THURSDAY’S elections brought no changes to the control of any Sussex councils - although one came tantalisingly close.

In Crawley, a matter of just 13 votes protected the Labour administration from falling to the Conservatives.

In both Adur and Worthing the Tories kept control and Labour remain in administration in Hastings.

As elsewhere in the country, the UKIP vote disintegrated on a night likened to the Black Death by party general secretary Paul Oakley.

In Crawley 12 seats were in play - one third of the council’s total.

Labour, with 19 seats in total, was defending a narrow majority of just two seats and came close to losing them.

The Conservatives had to hold the four seats they were defending and pick up two gains.

The Ifield and Southgate wards were their top targets, and they lost both by a whisker - Labour held Southgate by 14 votes and Ifield by nine.

If more than half of those voters had switched to the Conservatives - a total of just 13 electors - the seats would have changed hands and so would the council.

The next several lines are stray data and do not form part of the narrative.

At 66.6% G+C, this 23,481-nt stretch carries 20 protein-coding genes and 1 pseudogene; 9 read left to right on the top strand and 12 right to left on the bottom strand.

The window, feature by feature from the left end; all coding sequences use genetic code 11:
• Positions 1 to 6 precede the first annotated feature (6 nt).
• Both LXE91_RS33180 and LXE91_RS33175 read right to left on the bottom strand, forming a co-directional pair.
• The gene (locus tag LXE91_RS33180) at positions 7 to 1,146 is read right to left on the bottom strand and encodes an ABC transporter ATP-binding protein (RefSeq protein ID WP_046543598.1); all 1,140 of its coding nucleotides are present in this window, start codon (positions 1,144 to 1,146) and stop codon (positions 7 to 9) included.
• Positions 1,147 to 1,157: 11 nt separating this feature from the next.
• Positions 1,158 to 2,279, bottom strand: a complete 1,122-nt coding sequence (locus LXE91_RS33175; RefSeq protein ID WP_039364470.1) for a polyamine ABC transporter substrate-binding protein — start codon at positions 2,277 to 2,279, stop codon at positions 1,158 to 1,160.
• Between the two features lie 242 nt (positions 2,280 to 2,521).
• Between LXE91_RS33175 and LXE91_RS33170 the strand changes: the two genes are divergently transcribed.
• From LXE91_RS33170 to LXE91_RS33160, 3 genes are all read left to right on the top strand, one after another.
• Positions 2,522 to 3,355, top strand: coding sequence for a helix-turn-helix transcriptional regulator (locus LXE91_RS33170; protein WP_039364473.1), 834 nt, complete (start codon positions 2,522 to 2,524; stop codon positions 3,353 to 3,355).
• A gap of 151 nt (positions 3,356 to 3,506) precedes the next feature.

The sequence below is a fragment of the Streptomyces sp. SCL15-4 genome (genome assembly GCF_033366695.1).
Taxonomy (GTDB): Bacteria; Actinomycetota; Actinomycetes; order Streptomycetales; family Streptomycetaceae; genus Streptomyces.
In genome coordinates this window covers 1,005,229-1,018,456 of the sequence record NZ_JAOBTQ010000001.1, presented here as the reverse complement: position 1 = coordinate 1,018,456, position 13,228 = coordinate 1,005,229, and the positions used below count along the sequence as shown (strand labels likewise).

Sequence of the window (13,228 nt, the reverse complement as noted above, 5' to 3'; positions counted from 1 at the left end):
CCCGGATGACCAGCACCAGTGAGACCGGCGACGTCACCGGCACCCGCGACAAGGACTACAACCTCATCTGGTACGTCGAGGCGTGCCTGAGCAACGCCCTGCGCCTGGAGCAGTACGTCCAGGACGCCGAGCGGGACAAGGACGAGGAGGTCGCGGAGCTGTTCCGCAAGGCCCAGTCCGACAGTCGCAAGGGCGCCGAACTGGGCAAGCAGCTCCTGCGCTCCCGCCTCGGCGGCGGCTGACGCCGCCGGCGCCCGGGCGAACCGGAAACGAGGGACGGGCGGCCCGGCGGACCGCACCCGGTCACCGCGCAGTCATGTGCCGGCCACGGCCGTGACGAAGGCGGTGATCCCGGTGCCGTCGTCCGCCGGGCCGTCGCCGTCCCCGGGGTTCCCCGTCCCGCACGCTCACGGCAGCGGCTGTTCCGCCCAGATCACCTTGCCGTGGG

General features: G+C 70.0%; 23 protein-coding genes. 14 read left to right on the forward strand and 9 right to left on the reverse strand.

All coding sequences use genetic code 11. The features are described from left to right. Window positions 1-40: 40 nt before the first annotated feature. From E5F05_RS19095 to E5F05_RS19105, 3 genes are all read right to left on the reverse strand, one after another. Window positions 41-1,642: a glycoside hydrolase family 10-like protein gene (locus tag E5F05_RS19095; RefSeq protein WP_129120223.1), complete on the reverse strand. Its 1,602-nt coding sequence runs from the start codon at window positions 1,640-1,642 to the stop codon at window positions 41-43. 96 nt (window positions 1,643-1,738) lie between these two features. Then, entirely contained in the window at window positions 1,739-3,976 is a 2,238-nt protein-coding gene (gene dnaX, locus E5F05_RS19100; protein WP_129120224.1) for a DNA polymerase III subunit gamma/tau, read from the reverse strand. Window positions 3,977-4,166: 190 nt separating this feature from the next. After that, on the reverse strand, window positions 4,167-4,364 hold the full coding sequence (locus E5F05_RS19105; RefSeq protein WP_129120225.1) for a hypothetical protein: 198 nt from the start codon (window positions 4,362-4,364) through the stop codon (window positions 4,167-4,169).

Peter Lamb, Labour leader of the council, said: “I’m very proud we are still in a position to deliver and improve local facilities and services.”

In Adur the Conservatives are still firmly in the driving seat but marginally less dominant than they were yesterday.

Labour picked up three seats to add to the four they had. The Conservatives kept their 16 seats and UKIP dropped from six to four.

In neighbouring Worthing Labour added four seats to their pre-existing one.

The Conservatives now have 28 seats (down two) the Lib Dems two (no change), UKIP one (down one), and Greens none (no change) and there is still one Independent.

In the east of the county, Hastings’ Conservatives might have been braced for a tough result.

Not only has the party seen its MP get demoted from the Government front bench, but council candidate Matt Lynch was accused of fabricating a claim to have spent 12 years in the Paras, including active duty in the Falklands.

In the event, he was nowhere to be seen on election night and the council remained almost unchanged.

The Conservatives stayed on eight councillors, and Labour moved from 23 to 24 after a seat which had been won by a Labour candidate who turned Independent was regained by Labour.